Bringing all this together, Tony Hsieh built Zappos.com and made it the most successful online shoes retailer by far. And it was so successful that in 2009 Amazon decided to acquire it for a sum around 1 billion dollars… Yes, a load truck of money, right?

I’d say that’s a pretty convincing argument about, at least, giving these ideas a chance. In the end, they might take you. They sure took me.

In the book you’ll find these ideas, but better thought and better explained (it took him a couple more characters too…). Don’t loose the interest because I didn’t argue for these concepts well enough. He does it way, way better. And it’s by far more interesting, because it’s full of funny episodes of his own experience. So, definitely worth to read.

 

…and it’s becoming flatter and flatter everyday

The World is Flat was one of the first books I’ve read on the changes produced in the world by all the possibilities of the modern age and the web 2.0. Here you can find the 10 flatteners or, according to Thomas Friedman, the conditions that allowed the world to become flat. On the other hand Mr. Friedman also explains how those 10 flatteners work together to allow the world to become flat.

It is quite common nowadays to read or listen the idea that today, as never before, it is easier to produce whatever you want, wherever it is easier, when it’s cheaper and the most appropriate way. You can design something in Italy, define the standard in Germany, produce it in China, establish the support in India, market in the US and then sell it all over the world!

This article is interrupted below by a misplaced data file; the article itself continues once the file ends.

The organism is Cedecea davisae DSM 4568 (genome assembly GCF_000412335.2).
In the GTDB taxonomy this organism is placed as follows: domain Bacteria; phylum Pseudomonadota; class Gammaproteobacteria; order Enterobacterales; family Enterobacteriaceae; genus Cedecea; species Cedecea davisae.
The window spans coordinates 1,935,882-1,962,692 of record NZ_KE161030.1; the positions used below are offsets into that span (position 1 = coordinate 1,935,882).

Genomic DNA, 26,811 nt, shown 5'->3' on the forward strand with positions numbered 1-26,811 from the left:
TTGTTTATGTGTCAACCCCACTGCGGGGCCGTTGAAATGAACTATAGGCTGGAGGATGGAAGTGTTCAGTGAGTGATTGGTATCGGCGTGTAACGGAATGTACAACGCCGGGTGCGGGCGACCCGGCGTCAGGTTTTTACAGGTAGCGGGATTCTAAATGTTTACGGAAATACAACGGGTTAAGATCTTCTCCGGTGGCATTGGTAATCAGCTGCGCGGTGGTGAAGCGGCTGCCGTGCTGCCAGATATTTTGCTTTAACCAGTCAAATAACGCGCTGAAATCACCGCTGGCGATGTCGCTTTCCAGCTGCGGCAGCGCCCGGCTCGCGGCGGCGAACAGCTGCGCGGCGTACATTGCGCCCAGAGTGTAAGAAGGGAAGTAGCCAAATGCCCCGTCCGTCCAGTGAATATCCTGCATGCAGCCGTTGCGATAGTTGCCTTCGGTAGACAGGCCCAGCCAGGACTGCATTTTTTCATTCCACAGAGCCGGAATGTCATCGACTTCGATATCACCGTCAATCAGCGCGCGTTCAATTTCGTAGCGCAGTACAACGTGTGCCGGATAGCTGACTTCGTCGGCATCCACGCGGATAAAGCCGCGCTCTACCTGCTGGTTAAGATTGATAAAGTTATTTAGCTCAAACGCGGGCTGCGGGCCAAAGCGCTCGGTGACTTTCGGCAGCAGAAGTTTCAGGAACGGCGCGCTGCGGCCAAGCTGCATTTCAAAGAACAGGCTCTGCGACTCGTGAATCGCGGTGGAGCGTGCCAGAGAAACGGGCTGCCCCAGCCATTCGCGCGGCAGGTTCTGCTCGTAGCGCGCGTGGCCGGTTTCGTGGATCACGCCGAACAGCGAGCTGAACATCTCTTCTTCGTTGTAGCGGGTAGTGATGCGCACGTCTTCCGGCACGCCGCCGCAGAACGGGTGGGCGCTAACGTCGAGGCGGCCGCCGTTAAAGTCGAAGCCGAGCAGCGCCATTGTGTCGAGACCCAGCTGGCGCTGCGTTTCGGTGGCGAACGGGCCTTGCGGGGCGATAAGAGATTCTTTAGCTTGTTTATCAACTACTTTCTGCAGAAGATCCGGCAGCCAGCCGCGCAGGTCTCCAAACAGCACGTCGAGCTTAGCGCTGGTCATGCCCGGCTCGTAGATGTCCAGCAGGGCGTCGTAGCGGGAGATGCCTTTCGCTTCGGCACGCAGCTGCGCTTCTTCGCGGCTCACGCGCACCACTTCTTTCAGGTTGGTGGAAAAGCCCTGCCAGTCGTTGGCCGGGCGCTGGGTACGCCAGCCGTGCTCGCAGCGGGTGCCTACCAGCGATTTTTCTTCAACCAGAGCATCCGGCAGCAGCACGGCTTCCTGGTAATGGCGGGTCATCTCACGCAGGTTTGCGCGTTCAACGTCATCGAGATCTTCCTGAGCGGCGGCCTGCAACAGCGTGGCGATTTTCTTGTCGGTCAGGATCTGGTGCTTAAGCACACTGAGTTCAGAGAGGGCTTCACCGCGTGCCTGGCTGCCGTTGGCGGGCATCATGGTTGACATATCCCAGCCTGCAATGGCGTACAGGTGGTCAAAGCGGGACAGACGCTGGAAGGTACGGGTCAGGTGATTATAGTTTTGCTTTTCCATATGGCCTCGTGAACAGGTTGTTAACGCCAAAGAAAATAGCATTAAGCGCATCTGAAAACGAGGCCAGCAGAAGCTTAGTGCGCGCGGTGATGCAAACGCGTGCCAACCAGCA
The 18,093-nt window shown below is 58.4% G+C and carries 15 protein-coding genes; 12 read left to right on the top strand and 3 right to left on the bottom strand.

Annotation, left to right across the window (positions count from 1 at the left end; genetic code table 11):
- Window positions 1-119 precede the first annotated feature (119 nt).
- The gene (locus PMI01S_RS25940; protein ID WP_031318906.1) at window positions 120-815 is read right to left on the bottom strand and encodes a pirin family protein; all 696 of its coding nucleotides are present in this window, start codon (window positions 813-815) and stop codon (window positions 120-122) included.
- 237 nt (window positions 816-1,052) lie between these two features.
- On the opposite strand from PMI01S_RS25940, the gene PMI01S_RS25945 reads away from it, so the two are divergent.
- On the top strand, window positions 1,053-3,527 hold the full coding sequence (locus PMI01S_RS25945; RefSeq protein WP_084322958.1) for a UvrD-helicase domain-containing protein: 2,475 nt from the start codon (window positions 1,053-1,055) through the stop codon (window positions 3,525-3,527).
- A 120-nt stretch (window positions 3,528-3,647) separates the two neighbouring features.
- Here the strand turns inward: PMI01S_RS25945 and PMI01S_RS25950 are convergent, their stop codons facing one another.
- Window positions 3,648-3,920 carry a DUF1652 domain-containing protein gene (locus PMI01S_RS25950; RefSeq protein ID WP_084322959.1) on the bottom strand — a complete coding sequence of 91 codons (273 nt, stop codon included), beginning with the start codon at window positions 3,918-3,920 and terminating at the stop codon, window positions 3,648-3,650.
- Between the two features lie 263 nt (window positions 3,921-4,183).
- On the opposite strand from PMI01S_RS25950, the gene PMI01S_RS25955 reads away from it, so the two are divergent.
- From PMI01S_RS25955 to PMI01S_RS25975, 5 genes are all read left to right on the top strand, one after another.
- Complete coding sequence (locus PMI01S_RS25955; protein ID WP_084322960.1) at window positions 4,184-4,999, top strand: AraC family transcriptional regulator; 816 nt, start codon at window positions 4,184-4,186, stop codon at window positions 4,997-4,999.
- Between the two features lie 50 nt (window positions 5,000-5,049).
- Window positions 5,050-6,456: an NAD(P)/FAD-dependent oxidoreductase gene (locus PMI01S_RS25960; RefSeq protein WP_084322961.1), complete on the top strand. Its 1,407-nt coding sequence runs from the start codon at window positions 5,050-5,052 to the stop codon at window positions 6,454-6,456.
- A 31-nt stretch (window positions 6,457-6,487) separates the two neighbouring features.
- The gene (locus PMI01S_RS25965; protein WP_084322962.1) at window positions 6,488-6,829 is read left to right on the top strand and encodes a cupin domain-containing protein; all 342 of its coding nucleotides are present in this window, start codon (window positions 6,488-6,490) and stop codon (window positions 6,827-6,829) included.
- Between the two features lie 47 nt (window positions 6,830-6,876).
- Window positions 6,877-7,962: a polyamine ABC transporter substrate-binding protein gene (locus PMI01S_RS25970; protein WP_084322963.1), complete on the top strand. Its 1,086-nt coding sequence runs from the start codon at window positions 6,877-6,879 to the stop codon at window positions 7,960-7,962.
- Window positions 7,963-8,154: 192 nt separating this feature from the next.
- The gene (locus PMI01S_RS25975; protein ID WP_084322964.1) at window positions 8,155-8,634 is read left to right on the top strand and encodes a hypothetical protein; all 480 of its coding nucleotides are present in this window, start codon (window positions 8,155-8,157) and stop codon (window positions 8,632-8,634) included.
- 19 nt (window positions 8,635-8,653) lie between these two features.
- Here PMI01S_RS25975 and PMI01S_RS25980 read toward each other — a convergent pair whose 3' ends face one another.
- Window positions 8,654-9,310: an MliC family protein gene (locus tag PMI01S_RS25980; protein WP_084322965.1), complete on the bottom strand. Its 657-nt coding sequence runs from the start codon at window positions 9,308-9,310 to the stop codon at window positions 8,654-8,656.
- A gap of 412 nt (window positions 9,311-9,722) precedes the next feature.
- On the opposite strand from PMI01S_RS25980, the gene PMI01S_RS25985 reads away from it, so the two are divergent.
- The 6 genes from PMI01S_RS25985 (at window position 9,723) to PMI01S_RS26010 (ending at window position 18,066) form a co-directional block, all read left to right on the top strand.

Obviously this idea is not new anymore. And it Thomas Friedman was not the first one to notice all these features and situations. However, his book has three features that put it above all the others on the same subject.

First it is well organized and structured. It is very easy to read and comprehend all the concepts and ideas Mr. Friedman puts forth.

On the other hand, Mr. Friedman’s experiences are very well depicted in the book and he can actually fit them very well on each of the concepts creating a more interesting and entailing story for the reader.

Last but not the least Mr. Friedman’s writing is very easy to follow and entertaining and with very good rhythm.

Ok, I’m not going to lie. I haven’t read the latest edition, I read the original “The World is Flat”. The current one is a new and revised edition with new chapters and updated with new stories and examples. I’m anxious to read it too, because if the two new chapters are half as good as the previous 15, the book is still amazing.

If you want to buy the book, just follow the link on the image bellow.